Wednesday, April 21, 2010
Olympic Labor and the Fruit It Bears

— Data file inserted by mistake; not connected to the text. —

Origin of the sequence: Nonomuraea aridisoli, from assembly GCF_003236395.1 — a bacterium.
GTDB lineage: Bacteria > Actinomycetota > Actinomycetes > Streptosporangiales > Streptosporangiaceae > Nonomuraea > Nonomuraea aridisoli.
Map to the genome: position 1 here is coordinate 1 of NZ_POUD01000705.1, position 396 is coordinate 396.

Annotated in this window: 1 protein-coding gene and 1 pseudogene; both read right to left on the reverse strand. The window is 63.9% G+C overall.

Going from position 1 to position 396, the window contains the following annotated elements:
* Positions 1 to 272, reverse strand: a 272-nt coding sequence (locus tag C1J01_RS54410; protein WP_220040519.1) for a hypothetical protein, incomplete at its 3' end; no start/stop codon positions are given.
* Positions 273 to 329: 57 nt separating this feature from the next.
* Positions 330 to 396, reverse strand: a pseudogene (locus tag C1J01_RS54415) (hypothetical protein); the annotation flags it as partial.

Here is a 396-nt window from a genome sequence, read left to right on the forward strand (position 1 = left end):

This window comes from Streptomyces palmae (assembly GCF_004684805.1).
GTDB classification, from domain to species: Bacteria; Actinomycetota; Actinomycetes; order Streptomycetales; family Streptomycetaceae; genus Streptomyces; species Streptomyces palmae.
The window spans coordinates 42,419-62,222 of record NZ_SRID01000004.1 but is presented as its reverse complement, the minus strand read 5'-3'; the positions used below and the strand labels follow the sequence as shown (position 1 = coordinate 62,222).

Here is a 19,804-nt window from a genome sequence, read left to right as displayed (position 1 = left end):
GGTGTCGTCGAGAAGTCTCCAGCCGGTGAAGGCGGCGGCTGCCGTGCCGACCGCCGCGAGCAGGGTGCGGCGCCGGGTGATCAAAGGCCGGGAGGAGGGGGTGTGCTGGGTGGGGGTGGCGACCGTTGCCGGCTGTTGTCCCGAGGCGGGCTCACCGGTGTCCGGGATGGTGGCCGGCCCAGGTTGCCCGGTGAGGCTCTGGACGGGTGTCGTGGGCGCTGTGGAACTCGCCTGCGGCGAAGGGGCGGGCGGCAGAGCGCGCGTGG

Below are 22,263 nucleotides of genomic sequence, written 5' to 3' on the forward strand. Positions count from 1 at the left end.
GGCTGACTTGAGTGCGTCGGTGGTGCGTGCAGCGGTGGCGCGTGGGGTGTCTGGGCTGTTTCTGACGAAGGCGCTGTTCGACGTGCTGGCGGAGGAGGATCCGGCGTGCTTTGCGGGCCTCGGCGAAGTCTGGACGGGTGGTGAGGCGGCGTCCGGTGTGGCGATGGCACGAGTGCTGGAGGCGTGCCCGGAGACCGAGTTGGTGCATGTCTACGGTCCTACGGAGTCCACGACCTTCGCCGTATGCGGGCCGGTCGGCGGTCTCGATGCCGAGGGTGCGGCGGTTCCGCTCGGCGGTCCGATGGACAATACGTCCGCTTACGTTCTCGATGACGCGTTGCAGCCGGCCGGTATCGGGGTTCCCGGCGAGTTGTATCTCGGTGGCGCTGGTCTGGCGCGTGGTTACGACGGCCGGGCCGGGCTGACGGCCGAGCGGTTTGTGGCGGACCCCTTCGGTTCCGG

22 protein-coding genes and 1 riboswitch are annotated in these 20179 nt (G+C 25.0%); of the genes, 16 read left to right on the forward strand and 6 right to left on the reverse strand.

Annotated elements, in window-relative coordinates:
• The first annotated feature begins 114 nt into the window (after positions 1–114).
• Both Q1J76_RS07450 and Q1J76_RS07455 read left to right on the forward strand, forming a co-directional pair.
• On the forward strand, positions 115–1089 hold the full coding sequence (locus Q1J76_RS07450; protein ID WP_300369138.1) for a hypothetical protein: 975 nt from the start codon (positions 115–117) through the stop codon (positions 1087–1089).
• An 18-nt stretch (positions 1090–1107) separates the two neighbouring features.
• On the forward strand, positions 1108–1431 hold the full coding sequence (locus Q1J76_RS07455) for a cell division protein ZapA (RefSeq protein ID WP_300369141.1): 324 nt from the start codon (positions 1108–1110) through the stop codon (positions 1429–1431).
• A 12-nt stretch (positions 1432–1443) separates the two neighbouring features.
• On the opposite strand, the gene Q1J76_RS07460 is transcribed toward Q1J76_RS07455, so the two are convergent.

I was talking to my friend recently as we walked along the thawing river. Throwing stones through the thinning ice, I was trying to banish winter from our river forever. I was also caught trying to explain myself out of a rather confusing spot. We were chatting about life in Mongolia and I was trying to verbalize exactly why I need to complete my second year. My friend was not trying to talk me out of it, merely playing the devils advocate and trying to get my motives strait in his head. It is admittedly hard trying to tell someone why you want to sign up for another 6 month winter devoid of fresh produce and limit yourself to a small town where most people stare and some even shout at you. How could I explain that it's not stubbornness that drives me to stay but simply something I have to do? So I told him about the English Olympics. As a German professor, he was exempt from this activity but it engulfed every single native English speaker in our town and even some from towns near by. When I first heard about the English Olympics I was thrilled. I visualized students reciting Keats as they performed balance beam routines. And grading students as they took jaunts on the parallel bars simultaneously spitting obscure verb tenses. But sadly no such luck. It is merely a big test. The test includes grammar, writing, listening and speaking sections and takes all day. I thanked my lucky stars that there was no speaking section on the English Olympics this year, as our work without it included seven hours of grading. People come into the aimag center from all over Hovd to take this exam and the winner not only has bragging rights for their entire life, but also gets to go to UB to take the national English Olympics test. English Teachers take it; so do 9th and 11th grade students. Just about all of my Access students were taking the test, accounting for the low attendance as they spent countless hours in special sessions studying with their school English teachers. If the students win they are exulted and praised, if they lose they catch grief from everyone, from parents to teachers, from principals to peers. So needless to say, everyone was pretty nervous. On the day of the Olympics I was permitted by the Director of Foreign Language Methodology to arrive at 9 o'clock. When I arrived at a local school where the testing would take place, I discovered people had already been there for quite some time, barking orders and bustling about. The tests came from UB and required quite a lot of pomp and circumstance. The three different tests arrived in a big, brown envelope that was taped shut with a very official looking stamp. Us proctors had to show each teacher the unopened envelope emblazoned with said stamp. Then we assembled teachers from each testing group to watch us open the tests. We then had to copy the tests and dole them out, during which time the power cut out for a good 30 minutes. All this ceremony derives from the fact that this test is taken very seriously. There are always cheating allegations and flames of fury from the losers and we wanted to preempt this. My class of teachers was fairly well behaved while taking the test, allowing me to knock out a substantial portion of the Policital Writings of Ghandi, a truly life changing book. By the time we had finished all the hullabaloo and subsequent test giving, it was one o'clock. After a quick lunch break, it took six of us seven hours to grade all of the tests, an arduous task at best. People squatted and perched in front of the school, waiting for us to announce the verdicts. Just before the sun set over the mountains the man who had been grading the 9th grade tests finished. My head snapped up. Did my any of students win? How did they do? I try not to play into the competitiveness of it all, but because it means so much to people it's hard not to. He announced the winner. I gave a yelp of joy. It was my student! And not only my student, one of my my closest students. She had not wanted to compete in the English Olympics a month before. She told me about a falling out with a teacher at her school who was in a tizzy because she was chosen over his students to take the test (only one student from each school is allowed), even though she was a better choice than his student. The teacher had been openly rude and condescending to her. She was furious and indignant when she told me that she was going to boycott the whole thing entirely because of the childish teacher. I then explained to her that really the best revenge was to take the test and win it. "You have to show them that you can do it, that you are the best. You never know unless you try" I had told her. "Yeah, I guess" she said, not convinced. And now she had done it. Not having slept, she crammed for days, augmenting her already dazzling English with as much information as she could possibly fit into her brain. I begged to go down to where the students were waiting so that I could congratulate her. As we descended the stairs to the lobby, we were swamped with students wanting to know how they had done. The Director of Foreign Language Methodology grabbed my student around the shoulders, squeezed her and said "bayan hoorgee" (congratulations in Mongolian). My student froze with her hands over her mouth, her eyes wide as saucers. I smiled at her and gave her a hug. "Teacher!" she breathed into my shoulder. "I can't believe I did it! Thank you, teacher! I couldn't have done it without you! I love you, teacher." I smiled and told her how proud I was of her and that she had truly deserved it. Her eyes were welling up with tears. "Go!" I told her. "Go see your name on the list." Dazed she leaned on her friends and wandered into the crowd of people that had gathered around the rankings. I returned to my grading. That night I congratulated my students via text. All who participated placed in the top ten. Many of them thanked me; many of them told me they loved me (in Mongolia the word 'love' is a more casual thing than in America, but it is still special). I was bursting with pride for all of them. I felt like a proud mama duck. In a way I think it's kind of like giving birth. After hours of sweating, crying, pushing and gritting your teeth through the pain, out comes beauty and, at that time, perfection. At the moment you hold the thing you helped create, a little red infant or a young woman overwhelmed with her abilities, the pain fades. Sure, you've got the memory of the labor, but what really lasts is the success of your efforts and the glow it creates. And even though English Olypmics is not every day, I have little exhibitions of this joy almost weekly. Watching my transfixed students sing along to Peter, Paul and Mary's "Leaving on a Jet Plane" during a unit about travel, when moments before they had declared old songs very boring. Seeing a students in the middle of their packs of friends wave gleefully at me from across the street shouting "hi, teacher!" Catching the cheeky glint in a students eye as she drops a new idiom I taught her a few days ago. And one of the biggest: a student declaring to me that she wants to be a volunteer one day. Just like her teacher. These are moments I can hold and smile at. But it's a smile like no other, a smile like the ones in photos of my mother holding my sister and I moments after birth. This is my fruit for now. These seconds of joy when everything else drops away and I'm left with the result of my work. Walking along the river that sunny afternoon, the icy water rushing by, my friend nodded his head at my story. Yes, you do have to say here, he said with his eyes. Of course I do, I said with my smile.